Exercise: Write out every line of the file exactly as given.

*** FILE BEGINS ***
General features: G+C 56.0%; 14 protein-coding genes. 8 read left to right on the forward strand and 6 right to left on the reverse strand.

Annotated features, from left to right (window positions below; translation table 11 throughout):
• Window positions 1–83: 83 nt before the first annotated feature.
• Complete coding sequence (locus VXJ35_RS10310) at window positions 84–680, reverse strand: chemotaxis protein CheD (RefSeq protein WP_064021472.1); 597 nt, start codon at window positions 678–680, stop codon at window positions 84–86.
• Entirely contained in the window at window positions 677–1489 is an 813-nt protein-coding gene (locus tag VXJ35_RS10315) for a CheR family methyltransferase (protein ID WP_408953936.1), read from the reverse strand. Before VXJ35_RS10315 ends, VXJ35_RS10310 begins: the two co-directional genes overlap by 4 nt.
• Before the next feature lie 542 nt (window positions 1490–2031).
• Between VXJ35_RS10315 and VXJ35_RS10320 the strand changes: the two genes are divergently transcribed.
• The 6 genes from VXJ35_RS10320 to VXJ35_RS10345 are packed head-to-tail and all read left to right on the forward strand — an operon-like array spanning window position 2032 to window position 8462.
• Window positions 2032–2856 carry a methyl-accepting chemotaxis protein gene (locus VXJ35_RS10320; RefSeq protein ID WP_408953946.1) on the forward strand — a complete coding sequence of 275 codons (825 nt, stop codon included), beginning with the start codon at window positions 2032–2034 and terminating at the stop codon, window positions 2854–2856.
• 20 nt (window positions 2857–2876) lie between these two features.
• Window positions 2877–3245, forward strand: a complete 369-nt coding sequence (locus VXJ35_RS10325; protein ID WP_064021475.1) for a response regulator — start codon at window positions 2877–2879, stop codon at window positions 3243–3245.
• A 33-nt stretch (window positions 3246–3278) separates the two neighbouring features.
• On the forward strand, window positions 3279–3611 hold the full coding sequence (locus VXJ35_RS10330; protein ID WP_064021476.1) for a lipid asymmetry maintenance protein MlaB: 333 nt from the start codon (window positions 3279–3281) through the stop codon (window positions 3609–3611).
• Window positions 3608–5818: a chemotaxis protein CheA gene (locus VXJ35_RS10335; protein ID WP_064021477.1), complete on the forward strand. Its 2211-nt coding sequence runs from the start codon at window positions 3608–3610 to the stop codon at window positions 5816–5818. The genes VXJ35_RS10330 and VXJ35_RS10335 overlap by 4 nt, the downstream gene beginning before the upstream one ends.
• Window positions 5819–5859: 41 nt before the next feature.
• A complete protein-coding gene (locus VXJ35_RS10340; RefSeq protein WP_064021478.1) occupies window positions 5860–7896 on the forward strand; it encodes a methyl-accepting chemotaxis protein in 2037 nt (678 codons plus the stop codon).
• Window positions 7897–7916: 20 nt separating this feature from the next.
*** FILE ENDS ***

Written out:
General features: G+C 56.0%; 14 protein-coding genes. 8 read left to right on the forward strand and 6 right to left on the reverse strand.

Annotated features, from left to right (window positions below; translation table 11 throughout):
• Window positions 1–83: 83 nt before the first annotated feature.
• Complete coding sequence (locus VXJ35_RS10310) at window positions 84–680, reverse strand: chemotaxis protein CheD (RefSeq protein WP_064021472.1); 597 nt, start codon at window positions 678–680, stop codon at window positions 84–86.
• Entirely contained in the window at window positions 677–1489 is an 813-nt protein-coding gene (locus tag VXJ35_RS10315) for a CheR family methyltransferase (protein ID WP_408953936.1), read from the reverse strand. Before VXJ35_RS10315 ends, VXJ35_RS10310 begins: the two co-directional genes overlap by 4 nt.
• Before the next feature lie 542 nt (window positions 1490–2031).
• Between VXJ35_RS10315 and VXJ35_RS10320 the strand changes: the two genes are divergently transcribed.
• The 6 genes from VXJ35_RS10320 to VXJ35_RS10345 are packed head-to-tail and all read left to right on the forward strand — an operon-like array spanning window position 2032 to window position 8462.
• Window positions 2032–2856 carry a methyl-accepting chemotaxis protein gene (locus VXJ35_RS10320; RefSeq protein ID WP_408953946.1) on the forward strand — a complete coding sequence of 275 codons (825 nt, stop codon included), beginning with the start codon at window positions 2032–2034 and terminating at the stop codon, window positions 2854–2856.
• 20 nt (window positions 2857–2876) lie between these two features.
• Window positions 2877–3245, forward strand: a complete 369-nt coding sequence (locus VXJ35_RS10325; protein ID WP_064021475.1) for a response regulator — start codon at window positions 2877–2879, stop codon at window positions 3243–3245.
• A 33-nt stretch (window positions 3246–3278) separates the two neighbouring features.
• On the forward strand, window positions 3279–3611 hold the full coding sequence (locus VXJ35_RS10330; protein ID WP_064021476.1) for a lipid asymmetry maintenance protein MlaB: 333 nt from the start codon (window positions 3279–3281) through the stop codon (window positions 3609–3611).
• Window positions 3608–5818: a chemotaxis protein CheA gene (locus VXJ35_RS10335; protein ID WP_064021477.1), complete on the forward strand. Its 2211-nt coding sequence runs from the start codon at window positions 3608–3610 to the stop codon at window positions 5816–5818. The genes VXJ35_RS10330 and VXJ35_RS10335 overlap by 4 nt, the downstream gene beginning before the upstream one ends.
• Window positions 5819–5859: 41 nt before the next feature.
• A complete protein-coding gene (locus VXJ35_RS10340; RefSeq protein WP_064021478.1) occupies window positions 5860–7896 on the forward strand; it encodes a methyl-accepting chemotaxis protein in 2037 nt (678 codons plus the stop codon).
• Window positions 7897–7916: 20 nt separating this feature from the next.